Chapter 6
Righteous or Unrighteous?

Again, let’s start with a couple of true-false questions. Please consider whether the following statements are True (T) or False (F), based on your personal beliefs and actions:

11. ____   “All people are basically good, and consistently try to do what is right.”

12. ____   “I always do what is morally right; I never do anything that is morally wrong.”

In the previous chapter we saw that some things are morally right, and some things are morally wrong. We may disagree over what is right and what is wrong (regarding particular subjects), but it seems painfully obvious that at least some things are morally right and some things are morally wrong. Almost equally as obvious is that some people intentionally do things that are morally wrong, while others appear to intentionally do things that are morally right.

So, for me, the first True-False statement is clearly “False.” The world seems to be filled with people who don’t consistently try to do what is right. It’s not hard to find examples; look in almost any newspaper and you’ll likely find some good ones.

The second statement is more difficult. I may presently try to always do what is morally right, but, if I am honest with myself, I don’t always do the morally-right thing. I like to think that my more recent failures have been unintentional, but I’m not so sure that a closer look would always come to that conclusion. Either way, I don’t always do what is morally right. Again, my answer is “False.”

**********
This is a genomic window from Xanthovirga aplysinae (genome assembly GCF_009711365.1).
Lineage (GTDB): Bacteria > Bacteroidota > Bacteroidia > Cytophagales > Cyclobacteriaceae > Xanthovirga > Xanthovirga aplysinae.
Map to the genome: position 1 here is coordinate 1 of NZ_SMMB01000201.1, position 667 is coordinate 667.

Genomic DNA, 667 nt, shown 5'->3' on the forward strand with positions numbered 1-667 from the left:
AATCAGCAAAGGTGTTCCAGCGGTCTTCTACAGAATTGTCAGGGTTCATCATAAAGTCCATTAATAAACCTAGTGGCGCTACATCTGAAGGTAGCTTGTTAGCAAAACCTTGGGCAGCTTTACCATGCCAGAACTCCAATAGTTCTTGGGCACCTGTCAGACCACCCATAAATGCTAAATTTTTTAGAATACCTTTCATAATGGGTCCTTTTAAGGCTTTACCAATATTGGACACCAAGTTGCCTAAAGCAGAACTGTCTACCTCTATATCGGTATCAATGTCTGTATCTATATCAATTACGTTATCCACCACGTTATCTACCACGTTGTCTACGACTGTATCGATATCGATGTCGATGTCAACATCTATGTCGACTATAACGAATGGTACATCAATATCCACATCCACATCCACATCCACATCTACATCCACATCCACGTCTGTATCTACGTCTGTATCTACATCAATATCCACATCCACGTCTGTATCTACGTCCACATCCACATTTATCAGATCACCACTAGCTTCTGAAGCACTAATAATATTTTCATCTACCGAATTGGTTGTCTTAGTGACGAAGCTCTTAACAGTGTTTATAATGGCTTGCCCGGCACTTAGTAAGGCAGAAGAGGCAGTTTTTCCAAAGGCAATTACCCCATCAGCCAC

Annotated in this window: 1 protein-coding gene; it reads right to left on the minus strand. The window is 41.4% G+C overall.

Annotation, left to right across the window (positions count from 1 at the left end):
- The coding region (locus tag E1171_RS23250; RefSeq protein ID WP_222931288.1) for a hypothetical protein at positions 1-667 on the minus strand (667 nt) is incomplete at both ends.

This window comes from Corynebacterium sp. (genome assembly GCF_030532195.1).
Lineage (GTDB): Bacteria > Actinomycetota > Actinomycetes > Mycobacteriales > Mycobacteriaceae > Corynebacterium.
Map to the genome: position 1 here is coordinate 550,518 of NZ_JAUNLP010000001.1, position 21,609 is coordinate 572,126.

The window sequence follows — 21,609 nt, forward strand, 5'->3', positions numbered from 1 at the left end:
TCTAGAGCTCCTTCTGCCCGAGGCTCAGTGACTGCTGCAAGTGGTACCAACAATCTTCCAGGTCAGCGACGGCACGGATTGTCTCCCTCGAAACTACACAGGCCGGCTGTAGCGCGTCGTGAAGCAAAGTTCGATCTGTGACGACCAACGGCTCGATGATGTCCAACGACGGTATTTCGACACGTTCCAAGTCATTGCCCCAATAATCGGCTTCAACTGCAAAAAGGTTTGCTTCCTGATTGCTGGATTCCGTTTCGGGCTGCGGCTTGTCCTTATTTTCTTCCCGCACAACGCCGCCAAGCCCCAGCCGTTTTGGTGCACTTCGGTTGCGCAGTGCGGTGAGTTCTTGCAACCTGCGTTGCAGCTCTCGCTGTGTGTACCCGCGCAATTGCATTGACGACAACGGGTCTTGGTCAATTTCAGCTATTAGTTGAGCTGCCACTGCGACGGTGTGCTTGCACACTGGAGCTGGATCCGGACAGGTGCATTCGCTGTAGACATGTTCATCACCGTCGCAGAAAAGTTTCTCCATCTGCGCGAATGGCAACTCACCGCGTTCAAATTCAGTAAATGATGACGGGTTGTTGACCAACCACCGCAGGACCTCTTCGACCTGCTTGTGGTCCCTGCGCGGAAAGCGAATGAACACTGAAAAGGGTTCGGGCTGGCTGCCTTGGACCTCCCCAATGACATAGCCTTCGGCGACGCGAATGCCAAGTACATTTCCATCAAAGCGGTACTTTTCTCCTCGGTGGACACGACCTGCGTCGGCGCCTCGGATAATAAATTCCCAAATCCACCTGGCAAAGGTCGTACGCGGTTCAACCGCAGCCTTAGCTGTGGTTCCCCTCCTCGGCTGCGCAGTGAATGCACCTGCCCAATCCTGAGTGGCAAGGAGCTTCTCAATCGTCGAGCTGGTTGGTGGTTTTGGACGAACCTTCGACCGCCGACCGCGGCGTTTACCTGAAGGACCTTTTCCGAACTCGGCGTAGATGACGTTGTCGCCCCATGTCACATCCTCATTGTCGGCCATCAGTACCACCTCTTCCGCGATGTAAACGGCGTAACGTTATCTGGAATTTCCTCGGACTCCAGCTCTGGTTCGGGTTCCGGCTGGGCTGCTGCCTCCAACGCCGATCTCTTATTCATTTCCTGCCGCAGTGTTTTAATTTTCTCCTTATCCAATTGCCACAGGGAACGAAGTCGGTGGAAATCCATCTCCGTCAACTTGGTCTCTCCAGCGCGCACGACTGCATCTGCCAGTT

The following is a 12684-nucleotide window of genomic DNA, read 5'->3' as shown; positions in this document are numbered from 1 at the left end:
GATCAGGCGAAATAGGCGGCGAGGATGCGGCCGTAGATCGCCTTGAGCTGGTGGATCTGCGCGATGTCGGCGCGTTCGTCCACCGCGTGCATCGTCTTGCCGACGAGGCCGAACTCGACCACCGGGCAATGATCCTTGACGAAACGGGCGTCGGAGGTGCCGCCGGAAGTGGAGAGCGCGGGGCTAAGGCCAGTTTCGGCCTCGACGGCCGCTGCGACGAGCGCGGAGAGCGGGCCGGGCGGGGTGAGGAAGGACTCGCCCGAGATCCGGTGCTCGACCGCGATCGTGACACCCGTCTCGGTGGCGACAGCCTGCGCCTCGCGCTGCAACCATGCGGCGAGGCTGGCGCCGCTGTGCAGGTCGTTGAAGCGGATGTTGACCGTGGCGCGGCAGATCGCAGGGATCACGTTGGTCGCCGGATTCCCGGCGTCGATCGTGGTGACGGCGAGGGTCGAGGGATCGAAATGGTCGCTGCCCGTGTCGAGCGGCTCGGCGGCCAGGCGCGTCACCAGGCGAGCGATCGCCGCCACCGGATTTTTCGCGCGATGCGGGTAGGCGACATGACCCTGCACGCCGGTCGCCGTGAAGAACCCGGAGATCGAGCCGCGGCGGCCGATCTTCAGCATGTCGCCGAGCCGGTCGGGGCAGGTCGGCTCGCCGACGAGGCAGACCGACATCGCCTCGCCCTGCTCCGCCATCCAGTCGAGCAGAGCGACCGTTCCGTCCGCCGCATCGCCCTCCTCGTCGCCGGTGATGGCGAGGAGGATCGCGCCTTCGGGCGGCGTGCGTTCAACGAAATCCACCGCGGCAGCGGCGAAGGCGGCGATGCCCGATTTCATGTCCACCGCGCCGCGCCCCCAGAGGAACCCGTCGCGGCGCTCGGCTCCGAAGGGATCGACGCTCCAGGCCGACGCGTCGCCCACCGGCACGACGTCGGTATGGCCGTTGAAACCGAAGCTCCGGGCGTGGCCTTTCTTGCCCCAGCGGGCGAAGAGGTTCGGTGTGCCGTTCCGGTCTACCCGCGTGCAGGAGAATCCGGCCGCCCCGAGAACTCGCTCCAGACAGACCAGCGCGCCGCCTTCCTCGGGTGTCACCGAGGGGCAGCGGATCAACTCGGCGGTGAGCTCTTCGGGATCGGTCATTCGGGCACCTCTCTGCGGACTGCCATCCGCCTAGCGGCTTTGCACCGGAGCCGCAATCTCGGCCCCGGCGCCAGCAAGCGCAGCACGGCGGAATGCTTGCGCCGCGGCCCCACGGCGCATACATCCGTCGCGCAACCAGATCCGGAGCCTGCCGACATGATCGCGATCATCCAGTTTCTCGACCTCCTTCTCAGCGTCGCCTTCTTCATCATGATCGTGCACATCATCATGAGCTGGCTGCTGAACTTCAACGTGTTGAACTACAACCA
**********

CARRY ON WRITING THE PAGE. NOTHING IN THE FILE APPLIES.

If you are being honest with yourself, I suspect that you also answered “False” to that second statement. If so, this brings into question whether or not anyone is completely righteous. Is there anyone who always does what is morally right and never does anything that is morally wrong? That question, however, is beyond our present scope of dealing with “self-evident” truths. For, now, let’s just deal with the more obvious issue of whether some people aim to do what is morally right more than some other people. For our present purposes, let’s use a definition of “righteous” that is more relative than absolute:

Righteous: Generally making an effort to do what is morally right, and avoiding things that are morally wrong.

Consider that a great many movies are built around a good-versus-evil theme. Some characters in these movies are generally portrayed as righteous (generally doing morally right things), while others are portrayed as unrighteous (generally doing morally wrong things). The distinction is usually obvious, and appears to be universal to all cultures.

All this brings us to another self-evident truth:

Some people are righteous,
and some people are unrighteous.

Now let’s be clear. This truth is not a black-and-white kind of truth; it involves shades-of-gray. It is not claiming that everyone fits neatly into a category of being righteous or being unrighteous. Nor is it claiming that anyone is completely righteous or completely unrighteous. It is merely affirming that some people genuinely try to do what is morally right and some people do not. Many people are perhaps in the middle somewhere, with varying degrees of effort to do what they consider to be morally right.

For Further Reflection:

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